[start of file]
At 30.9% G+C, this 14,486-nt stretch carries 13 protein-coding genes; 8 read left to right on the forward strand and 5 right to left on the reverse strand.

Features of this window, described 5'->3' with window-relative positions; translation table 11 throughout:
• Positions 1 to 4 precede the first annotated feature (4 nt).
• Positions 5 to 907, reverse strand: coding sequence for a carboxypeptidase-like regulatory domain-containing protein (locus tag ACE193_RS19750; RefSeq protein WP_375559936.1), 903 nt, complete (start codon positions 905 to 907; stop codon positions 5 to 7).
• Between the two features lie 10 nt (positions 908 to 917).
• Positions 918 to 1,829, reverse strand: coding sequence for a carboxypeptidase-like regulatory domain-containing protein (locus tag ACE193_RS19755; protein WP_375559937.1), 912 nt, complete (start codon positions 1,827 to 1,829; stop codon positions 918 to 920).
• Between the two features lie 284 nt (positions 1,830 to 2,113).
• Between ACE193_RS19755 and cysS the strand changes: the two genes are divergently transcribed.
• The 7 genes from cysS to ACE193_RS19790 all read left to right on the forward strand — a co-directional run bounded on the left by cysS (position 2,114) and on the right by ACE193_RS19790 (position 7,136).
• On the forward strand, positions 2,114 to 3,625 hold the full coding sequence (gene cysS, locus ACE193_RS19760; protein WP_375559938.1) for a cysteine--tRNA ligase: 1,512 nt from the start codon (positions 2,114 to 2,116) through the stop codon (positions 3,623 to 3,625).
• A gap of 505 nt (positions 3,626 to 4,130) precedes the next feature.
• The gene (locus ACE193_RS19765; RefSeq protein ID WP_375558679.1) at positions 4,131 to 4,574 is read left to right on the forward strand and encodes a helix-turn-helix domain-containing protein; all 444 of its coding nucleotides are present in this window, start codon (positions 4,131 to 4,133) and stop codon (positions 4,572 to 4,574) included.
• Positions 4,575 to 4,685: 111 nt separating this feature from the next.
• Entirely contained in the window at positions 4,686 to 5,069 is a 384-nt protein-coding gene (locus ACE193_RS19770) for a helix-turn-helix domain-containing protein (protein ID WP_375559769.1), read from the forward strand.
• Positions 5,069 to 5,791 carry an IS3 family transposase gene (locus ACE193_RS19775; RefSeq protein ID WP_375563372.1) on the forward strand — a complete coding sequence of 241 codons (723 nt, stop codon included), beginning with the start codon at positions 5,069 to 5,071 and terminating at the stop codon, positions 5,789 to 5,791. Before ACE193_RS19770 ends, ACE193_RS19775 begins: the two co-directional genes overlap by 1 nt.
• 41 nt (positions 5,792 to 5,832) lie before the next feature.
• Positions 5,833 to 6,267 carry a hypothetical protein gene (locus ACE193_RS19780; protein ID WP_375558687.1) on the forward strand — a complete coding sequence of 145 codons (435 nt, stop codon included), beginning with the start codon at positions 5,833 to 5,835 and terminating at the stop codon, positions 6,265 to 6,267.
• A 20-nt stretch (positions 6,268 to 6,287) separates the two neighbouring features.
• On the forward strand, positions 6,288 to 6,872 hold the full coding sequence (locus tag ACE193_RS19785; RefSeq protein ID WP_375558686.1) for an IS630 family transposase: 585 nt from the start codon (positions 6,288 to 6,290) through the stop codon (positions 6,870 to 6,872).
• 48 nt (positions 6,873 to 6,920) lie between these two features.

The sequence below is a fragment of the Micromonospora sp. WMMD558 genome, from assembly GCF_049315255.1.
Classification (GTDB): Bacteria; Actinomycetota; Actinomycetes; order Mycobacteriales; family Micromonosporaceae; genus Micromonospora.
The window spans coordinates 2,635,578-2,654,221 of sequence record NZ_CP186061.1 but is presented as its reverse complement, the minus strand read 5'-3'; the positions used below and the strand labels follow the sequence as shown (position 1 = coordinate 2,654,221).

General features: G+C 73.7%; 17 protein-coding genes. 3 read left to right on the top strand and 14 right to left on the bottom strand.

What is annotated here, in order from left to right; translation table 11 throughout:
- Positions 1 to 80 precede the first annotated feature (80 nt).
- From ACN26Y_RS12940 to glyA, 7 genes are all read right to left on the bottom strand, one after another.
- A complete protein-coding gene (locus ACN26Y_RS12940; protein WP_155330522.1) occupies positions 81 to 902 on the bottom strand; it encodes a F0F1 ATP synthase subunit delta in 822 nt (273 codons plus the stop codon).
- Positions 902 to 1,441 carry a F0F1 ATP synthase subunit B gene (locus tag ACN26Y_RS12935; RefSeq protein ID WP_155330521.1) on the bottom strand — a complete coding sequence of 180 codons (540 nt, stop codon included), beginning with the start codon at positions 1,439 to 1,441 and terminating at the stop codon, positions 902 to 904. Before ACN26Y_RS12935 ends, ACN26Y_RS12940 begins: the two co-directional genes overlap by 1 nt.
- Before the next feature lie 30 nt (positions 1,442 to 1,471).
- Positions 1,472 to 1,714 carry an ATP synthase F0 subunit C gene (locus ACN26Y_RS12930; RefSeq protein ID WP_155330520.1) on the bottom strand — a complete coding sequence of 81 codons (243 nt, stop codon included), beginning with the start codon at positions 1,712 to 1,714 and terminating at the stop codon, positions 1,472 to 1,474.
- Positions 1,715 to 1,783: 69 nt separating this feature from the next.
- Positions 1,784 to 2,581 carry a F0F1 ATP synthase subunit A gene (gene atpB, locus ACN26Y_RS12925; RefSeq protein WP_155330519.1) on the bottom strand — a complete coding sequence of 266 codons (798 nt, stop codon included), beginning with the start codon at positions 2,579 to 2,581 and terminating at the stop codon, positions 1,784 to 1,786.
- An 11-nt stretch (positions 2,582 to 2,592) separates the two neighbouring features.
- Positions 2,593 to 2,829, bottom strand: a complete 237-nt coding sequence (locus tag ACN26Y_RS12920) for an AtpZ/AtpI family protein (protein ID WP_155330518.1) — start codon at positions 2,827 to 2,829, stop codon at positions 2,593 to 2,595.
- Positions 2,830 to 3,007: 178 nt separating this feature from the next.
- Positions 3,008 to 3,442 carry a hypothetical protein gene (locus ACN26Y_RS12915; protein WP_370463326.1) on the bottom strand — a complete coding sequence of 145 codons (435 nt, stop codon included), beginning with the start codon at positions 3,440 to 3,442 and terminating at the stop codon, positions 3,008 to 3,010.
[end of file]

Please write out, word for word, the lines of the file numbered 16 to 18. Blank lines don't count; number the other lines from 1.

• 41 nt (positions 5,792 to 5,832) lie before the next feature.
• Positions 5,833 to 6,267 carry a hypothetical protein gene (locus ACE193_RS19780; protein ID WP_375558687.1) on the forward strand — a complete coding sequence of 145 codons (435 nt, stop codon included), beginning with the start codon at positions 5,833 to 5,835 and terminating at the stop codon, positions 6,265 to 6,267.
• A 20-nt stretch (positions 6,268 to 6,287) separates the two neighbouring features.